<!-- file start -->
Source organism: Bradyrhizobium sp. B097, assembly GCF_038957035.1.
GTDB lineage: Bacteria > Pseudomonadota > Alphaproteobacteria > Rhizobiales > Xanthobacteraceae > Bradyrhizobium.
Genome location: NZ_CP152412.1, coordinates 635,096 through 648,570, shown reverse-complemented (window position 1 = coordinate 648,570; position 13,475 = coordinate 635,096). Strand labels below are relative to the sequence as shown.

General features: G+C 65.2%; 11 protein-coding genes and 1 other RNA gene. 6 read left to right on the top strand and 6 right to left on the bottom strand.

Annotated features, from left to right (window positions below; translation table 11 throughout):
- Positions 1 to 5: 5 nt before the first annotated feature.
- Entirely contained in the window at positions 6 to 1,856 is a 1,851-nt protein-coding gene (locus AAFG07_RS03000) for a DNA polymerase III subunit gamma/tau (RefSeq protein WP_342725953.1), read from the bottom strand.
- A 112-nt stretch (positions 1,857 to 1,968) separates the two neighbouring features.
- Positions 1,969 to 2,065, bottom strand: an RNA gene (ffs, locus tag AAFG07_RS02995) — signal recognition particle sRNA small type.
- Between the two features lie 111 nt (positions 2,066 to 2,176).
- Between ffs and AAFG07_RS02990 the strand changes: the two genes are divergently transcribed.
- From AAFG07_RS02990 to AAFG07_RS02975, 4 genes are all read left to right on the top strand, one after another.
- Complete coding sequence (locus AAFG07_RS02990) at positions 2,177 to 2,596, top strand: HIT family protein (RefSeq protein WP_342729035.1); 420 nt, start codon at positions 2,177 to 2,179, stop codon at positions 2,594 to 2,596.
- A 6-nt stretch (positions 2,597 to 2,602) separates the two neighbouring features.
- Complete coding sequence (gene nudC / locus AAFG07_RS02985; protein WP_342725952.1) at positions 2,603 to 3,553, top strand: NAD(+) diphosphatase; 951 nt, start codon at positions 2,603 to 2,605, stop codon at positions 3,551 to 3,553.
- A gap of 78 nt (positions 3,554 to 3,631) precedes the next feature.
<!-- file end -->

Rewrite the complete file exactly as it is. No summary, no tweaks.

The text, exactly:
Source organism: Bradyrhizobium sp. B097, assembly GCF_038957035.1.
GTDB lineage: Bacteria > Pseudomonadota > Alphaproteobacteria > Rhizobiales > Xanthobacteraceae > Bradyrhizobium.
Genome location: NZ_CP152412.1, coordinates 635,096 through 648,570, shown reverse-complemented (window position 1 = coordinate 648,570; position 13,475 = coordinate 635,096). Strand labels below are relative to the sequence as shown.

General features: G+C 65.2%; 11 protein-coding genes and 1 other RNA gene. 6 read left to right on the top strand and 6 right to left on the bottom strand.

Annotated features, from left to right (window positions below; translation table 11 throughout):
- Positions 1 to 5: 5 nt before the first annotated feature.
- Entirely contained in the window at positions 6 to 1,856 is a 1,851-nt protein-coding gene (locus AAFG07_RS03000) for a DNA polymerase III subunit gamma/tau (RefSeq protein WP_342725953.1), read from the bottom strand.
- A 112-nt stretch (positions 1,857 to 1,968) separates the two neighbouring features.
- Positions 1,969 to 2,065, bottom strand: an RNA gene (ffs, locus tag AAFG07_RS02995) — signal recognition particle sRNA small type.
- Between the two features lie 111 nt (positions 2,066 to 2,176).
- Between ffs and AAFG07_RS02990 the strand changes: the two genes are divergently transcribed.
- From AAFG07_RS02990 to AAFG07_RS02975, 4 genes are all read left to right on the top strand, one after another.
- Complete coding sequence (locus AAFG07_RS02990) at positions 2,177 to 2,596, top strand: HIT family protein (RefSeq protein WP_342729035.1); 420 nt, start codon at positions 2,177 to 2,179, stop codon at positions 2,594 to 2,596.
- A 6-nt stretch (positions 2,597 to 2,602) separates the two neighbouring features.
- Complete coding sequence (gene nudC / locus AAFG07_RS02985; protein WP_342725952.1) at positions 2,603 to 3,553, top strand: NAD(+) diphosphatase; 951 nt, start codon at positions 2,603 to 2,605, stop codon at positions 3,551 to 3,553.
- A gap of 78 nt (positions 3,554 to 3,631) precedes the next feature.